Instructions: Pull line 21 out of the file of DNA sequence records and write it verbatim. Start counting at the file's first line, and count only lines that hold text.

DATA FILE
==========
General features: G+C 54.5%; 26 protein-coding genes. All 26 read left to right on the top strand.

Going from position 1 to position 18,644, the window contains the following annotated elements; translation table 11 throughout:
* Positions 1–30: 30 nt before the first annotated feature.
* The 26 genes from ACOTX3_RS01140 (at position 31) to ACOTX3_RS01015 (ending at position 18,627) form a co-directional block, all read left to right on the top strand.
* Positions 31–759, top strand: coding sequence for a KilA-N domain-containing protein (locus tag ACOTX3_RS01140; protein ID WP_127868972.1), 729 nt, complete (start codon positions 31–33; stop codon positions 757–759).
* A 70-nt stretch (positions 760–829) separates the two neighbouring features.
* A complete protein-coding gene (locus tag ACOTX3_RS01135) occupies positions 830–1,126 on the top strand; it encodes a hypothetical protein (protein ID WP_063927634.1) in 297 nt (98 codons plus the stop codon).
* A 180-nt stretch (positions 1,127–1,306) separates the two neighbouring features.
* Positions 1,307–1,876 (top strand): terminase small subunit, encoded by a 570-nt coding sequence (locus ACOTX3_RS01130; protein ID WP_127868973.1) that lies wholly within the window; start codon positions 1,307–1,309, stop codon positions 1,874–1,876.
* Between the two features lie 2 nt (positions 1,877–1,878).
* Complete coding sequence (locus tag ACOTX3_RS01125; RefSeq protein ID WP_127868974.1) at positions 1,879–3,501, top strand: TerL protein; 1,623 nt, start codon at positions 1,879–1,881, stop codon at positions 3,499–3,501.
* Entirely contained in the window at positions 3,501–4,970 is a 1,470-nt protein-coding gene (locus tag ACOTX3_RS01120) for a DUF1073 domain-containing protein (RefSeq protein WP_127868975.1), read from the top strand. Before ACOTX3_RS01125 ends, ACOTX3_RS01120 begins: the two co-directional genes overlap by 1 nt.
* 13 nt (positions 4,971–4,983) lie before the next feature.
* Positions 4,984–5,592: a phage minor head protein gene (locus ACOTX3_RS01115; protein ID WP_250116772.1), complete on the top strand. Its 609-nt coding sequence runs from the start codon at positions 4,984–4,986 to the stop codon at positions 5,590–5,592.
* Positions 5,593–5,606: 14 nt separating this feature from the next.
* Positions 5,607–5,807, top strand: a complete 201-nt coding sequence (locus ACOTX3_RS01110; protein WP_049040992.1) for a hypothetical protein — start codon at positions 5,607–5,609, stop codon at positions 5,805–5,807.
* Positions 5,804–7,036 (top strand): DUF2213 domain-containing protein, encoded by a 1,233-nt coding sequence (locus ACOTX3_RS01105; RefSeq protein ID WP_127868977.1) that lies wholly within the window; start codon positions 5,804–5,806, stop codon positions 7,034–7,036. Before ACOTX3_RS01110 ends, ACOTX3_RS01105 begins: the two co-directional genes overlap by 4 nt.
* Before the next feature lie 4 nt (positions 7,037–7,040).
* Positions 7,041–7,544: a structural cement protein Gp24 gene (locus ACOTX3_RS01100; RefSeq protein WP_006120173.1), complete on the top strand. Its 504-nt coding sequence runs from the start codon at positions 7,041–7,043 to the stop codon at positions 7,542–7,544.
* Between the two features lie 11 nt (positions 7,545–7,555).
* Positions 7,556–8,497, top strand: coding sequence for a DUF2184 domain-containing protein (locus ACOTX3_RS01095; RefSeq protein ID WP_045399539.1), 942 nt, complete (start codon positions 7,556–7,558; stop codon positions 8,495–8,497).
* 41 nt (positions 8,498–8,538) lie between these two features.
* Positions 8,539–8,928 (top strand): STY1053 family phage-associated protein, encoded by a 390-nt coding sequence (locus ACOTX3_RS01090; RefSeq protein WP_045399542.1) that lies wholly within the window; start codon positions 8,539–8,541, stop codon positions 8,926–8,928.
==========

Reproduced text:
* Positions 7,556–8,497, top strand: coding sequence for a DUF2184 domain-containing protein (locus ACOTX3_RS01095; RefSeq protein ID WP_045399539.1), 942 nt, complete (start codon positions 7,556–7,558; stop codon positions 8,495–8,497).